MSU hosts tomorrow's leaders fighting hunger today for World Food Prize Mississippi Youth Institute
Author: Vanessa Beeson
Policy in Africa to education in Guatemala to human rights in Afghanistan are just a few of the problems 40 high school students sought to tackle at the sixth annual World Food Prize Mississippi Youth Institute at Mississippi State on Friday [March 3].
At the event, hosted by MSU’s College of Agriculture and Life Sciences, students were honored as Borlaug Scholars as they made presentations on global food insecurity. They also gave short speeches and participated in small group discussions with international food security experts, while connecting with other student leaders from across Mississippi to share ideas, identifying solutions to hunger and building friendships.
Katie Keenum, a senior at Starkville Academy, attended the Mississippi Youth Institute for the second year in a row.
“One of the reasons I like this experience is because it lets us see food insecurity beyond the limited scope of our daily lives. We can focus our thoughts and resources on more of a global standpoint and see that there are many places in the world affected by different crises, including food insecurity,” Keenum said.
This year her paper titled “Comoros: Past Regime Instability and Its Effects on Food Security” delved into how policy and governance affect this issue across the East African island nation.
“Participating in this event has taught me the food crisis is global, and through my research I’ve learned that food insecurity has to be uniquely addressed in each individual country. One solution doesn’t fit all, and each country’s challenges must be addressed according to specifics. For example, each country’s demographics, economics, geography, government structure, environment and international relations all play a role in this issue,” she said.
MSU President Mark E. Keenum, a longtime champion of food security, said he is thrilled to see young people like his daughter Katie grappling with complex issues surrounding global food security. He said it is especially meaningful to see his own children engaged in the conversation.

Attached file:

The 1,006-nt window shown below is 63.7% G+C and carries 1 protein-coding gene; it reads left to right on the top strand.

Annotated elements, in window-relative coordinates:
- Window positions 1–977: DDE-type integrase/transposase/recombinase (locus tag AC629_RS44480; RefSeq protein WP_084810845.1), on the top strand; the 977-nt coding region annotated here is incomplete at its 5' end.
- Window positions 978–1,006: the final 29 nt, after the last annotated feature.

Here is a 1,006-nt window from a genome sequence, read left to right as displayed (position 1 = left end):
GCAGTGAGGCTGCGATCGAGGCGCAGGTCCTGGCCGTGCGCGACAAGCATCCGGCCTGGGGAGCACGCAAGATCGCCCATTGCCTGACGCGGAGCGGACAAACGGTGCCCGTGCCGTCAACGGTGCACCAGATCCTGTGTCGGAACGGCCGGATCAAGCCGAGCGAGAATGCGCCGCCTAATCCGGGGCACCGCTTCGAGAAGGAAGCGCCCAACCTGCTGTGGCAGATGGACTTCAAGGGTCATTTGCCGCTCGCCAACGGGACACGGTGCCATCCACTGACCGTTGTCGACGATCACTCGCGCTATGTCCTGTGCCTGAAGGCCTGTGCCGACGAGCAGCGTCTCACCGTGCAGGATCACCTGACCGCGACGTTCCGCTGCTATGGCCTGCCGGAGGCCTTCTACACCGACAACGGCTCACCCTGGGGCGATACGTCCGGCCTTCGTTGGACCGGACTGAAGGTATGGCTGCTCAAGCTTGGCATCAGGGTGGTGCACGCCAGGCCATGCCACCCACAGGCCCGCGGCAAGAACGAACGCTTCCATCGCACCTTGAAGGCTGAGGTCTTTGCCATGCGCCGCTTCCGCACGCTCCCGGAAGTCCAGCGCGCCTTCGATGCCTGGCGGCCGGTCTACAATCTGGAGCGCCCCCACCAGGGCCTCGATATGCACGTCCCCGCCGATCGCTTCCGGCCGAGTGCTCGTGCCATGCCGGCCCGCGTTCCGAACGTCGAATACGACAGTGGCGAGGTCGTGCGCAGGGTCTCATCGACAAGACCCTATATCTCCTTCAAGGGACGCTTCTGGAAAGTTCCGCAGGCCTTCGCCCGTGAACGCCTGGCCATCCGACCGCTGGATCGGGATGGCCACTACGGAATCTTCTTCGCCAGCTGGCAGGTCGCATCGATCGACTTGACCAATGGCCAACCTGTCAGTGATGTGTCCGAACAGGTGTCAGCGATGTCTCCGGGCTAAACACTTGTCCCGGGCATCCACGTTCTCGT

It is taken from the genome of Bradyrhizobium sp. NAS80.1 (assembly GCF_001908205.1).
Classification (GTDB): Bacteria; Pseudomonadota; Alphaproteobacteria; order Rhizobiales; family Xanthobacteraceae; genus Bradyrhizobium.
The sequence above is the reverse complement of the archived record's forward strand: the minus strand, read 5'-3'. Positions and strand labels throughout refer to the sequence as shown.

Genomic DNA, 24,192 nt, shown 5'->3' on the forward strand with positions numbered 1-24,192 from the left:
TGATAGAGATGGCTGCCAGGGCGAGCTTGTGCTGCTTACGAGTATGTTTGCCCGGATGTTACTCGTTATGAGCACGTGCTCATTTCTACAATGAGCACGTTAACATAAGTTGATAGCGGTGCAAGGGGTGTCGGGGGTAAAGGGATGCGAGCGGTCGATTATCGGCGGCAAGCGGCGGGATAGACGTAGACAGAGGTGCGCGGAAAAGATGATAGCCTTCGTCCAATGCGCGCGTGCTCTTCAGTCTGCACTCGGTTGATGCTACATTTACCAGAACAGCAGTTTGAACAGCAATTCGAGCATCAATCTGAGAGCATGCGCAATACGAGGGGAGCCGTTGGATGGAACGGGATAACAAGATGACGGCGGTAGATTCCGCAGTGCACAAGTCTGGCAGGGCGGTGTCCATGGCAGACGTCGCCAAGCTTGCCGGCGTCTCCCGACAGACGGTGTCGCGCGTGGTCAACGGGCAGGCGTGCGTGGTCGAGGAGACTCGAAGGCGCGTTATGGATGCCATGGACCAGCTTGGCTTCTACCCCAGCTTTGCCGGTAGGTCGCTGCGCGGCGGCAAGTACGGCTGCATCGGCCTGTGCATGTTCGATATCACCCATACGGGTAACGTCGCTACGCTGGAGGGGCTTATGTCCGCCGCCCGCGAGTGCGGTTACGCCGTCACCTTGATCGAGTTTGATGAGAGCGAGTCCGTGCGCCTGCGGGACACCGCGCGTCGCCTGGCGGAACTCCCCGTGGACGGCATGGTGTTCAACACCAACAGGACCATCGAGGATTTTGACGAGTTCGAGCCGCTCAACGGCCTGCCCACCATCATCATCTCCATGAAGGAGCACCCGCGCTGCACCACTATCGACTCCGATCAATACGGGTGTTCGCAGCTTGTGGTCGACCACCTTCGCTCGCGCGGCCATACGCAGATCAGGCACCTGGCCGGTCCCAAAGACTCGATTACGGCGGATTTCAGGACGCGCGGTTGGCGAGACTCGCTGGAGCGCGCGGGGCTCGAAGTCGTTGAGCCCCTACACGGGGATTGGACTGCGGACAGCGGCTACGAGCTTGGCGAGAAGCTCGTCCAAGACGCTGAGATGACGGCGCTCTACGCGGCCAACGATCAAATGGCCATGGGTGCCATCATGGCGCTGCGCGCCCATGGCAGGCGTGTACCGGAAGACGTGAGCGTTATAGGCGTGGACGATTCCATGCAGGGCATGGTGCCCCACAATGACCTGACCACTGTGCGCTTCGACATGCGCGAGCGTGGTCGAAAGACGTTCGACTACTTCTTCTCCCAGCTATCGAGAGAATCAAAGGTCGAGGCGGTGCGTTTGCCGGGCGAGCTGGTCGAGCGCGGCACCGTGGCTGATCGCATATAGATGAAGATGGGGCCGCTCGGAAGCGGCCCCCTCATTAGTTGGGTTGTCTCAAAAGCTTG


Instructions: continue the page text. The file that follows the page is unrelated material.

“As a parent, I’m so proud to see Katie focused on helping others by seeking solutions to address hunger and poverty. We have made significant progress in this fight, but it will be up to her, her peers and our students here at Mississippi State to ensure that one day we can end global hunger and alleviate suffering. It is an ambitious goal, but one I know we can achieve,” Keenum said.
A former U.S. Department of Agriculture Under Secretary, Keenum serves as chairman of the Foundation for Food and Agriculture Research and is immediate past chairman of the Board for International Food and Agricultural Development.
“Mississippi State is recognized nationally and internationally as taking care of what matters by improving access to nutritious food, better health, quality education and economic opportunities—working hand in hand with our many partners, including the U.S. Agency for International Development and the U.N.’s Food and Agriculture Organization. It is an honor to host the World Food Prize Mississippi Youth Institute on our campus, and I applaud all of the students who are participating for their commitment to making a difference,” Keenum said.
Darrell Sparks, CALS associate dean, said the program serves as a launching pad for future leaders to effect change.
“The Mississippi Youth Institute gives high school students the opportunity to consider global issues and propose their own solutions. Ideally, this instills additional confidence in these future problem solvers. We want them to realize they can facilitate change both in their communities on a local level and abroad on an international scale.”
The Charles E. Lindley lecture also was part of the event, featuring speaker Daniel Gustafson, Special Representative of FAO’s Director-General. Gustafson has worked for the past 40 years on agriculture and rural development issues across the globe.
The World Food Prize Global Youth Institute was created by Norman Borlaug, a 1970 Nobel Peace Prize winner for his lifetime of work to feed a hungry world.
Top students will be invited to the Global Youth Institute in Iowa in October. Participating students also are eligible for CALS scholarships and can apply to the Borlaug Ruan International Internship and the USDA Wallace-Carver Fellowship.
This year’s Borlaug Scholars are (by school):
HAMILTON ATTENDANCE CENTER—Kalem Hall
HILLCREST (Jackson)—Acelia Donerson, Ashantia Donerson, Kayla Epperson, Haleigh Grant, Teagan Hammond and Campbell Hargett
HOME SCHOOL—Noah Pettigrew (Lena), Landon GoMillion (Carthage) and John Clayton Kitchens (Meridian Christian Home Educators, Collinsville)
LEAKE CENTRAL (Carthage)—Emily Stewart
LOYD STAR (Brookhaven)—Amy Grace Estes
MISSISSIPPI SCHOOL FOR MATHEMATICS AND SCIENCE (Columbus)—Makenzie Brannon (Meridian), Dia Kher (Ocean Springs), Sephora Poteau and Iris Xue (Southaven)
RAYMOND—James Price and Mya Sturgis
STARKVILLE ACADEMY—Meg Brown, Piper Conrad, Katie Keenum, Madeline Montgomery, Mary Alex Montgomery, Charlie Nicholas, Arden Parker, Katie Randall, Madison Reed, Olivia Richardson, Andrew Robertson, Rhett Shanahan, Kat Skelton, Caleb Stockton, Tina Trac, Newt Thomas, Jackson Walters, Mary Reagan Wilkes and Drew Williams
TREMONT—Kayleigh Rose Myers
The Mississippi Youth Institute is hosted by MSU with generous support of the College of Agriculture and Life Sciences, Barry L. and Lana B. White and the Madison Charitable Foundation.
To learn more about the Mississippi Youth Institute, visit www.worldfoodprize.org/en/youth_programs/global_youth_institute/mississippi/.
For more on MSU’s College of Agriculture and Life Sciences, visit www.cals.msstate.edu.
MSU is Mississippi’s leading university, available online at www.msstate.edu.